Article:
Visconti and the German Dream

Romanticism, Wagner and the Nazi Catastrophe in Film


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About the Book

Luchino Visconti’s trilogy of films Ludwig, Death in Venice and The Damned explore the complex relationship between the themes and ideals of German Romanticism and their impact on the catastrophe of the Third Reich. The personality and works of Richard Wagner to a large extent epitomize German Romanticism as a whole, while the writings of Thomas Mann and Friedrich Nietzsche provide the greatest critique of this dark and troubled but sublime and emotionally overwhelming culture. Along with contrasting approaches to this subject by other filmmakers such as Hans-Jürgen Syberberg, Ken Russell and Tony Palmer, this book explores how the preoccupations of the German Romantic movement led to Nazism, and contrasts the ways in which filmmakers have presented this continuum. The book also discusses the impact of Wagner’s musical dramas on the art form of the cinema itself.

About the Author(s)

David Huckvale has worked as a researcher, writer and presenter for BBC Radio and as a lecturer for various universities in England. He lives in rural Bedfordshire.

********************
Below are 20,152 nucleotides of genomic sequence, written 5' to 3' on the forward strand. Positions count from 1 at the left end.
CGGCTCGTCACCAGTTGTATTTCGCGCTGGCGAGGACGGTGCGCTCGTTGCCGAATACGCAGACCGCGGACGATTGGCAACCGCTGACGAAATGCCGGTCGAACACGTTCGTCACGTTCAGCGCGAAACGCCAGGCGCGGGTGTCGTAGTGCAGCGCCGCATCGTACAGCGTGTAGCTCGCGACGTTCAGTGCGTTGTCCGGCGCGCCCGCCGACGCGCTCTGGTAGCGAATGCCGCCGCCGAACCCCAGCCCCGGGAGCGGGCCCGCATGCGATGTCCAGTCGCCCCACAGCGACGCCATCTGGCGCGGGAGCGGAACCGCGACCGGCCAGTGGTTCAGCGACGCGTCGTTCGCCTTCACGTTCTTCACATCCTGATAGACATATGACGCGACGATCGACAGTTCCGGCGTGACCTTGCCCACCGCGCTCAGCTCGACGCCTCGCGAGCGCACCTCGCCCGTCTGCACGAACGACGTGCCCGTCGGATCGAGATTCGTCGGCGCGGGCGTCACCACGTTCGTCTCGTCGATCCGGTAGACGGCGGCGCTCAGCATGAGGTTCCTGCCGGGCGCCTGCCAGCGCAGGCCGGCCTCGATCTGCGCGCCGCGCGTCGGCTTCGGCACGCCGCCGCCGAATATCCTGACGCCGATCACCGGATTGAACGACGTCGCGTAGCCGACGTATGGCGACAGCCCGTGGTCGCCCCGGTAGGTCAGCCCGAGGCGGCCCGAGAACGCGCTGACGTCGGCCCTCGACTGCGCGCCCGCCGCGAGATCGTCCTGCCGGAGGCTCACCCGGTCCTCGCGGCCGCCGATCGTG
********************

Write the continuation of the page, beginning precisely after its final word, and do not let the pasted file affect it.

Bibliographic Details

David Huckvale
Format: softcover (6 x 9)
Pages: 232
Bibliographic Info: 21 photos, filmography, notes, bibliography, index
Copyright Date: 2012
pISBN: 978-0-7864-7030-3
eISBN: 978-0-7864-9275-6
Imprint: McFarland

Table of Contents

Table of Contents

Preface 1

Introduction—Visconti 3

One—Wagner in Italy 11

Two—Ludwig, Wagner and Hitler 27

  First Intermission—The Birth of Hitler from the Spirit of Virtuosity 53

Three—Mann’s “Death in Venice” 66

  Second Intermission—Pan, Paganism and Arcadia 82

Four—Visconti’s Death in Venice 99

Five—Götterdämmerung 110

  Third Intermission—The Cinema of the Future 125

Six—The Damned 144

Seven—Alternative Visions 157

Epilogue—The Film Music of the Future 183

Select Filmography 199

Chapter Notes 200

Bibliography 213

Index 217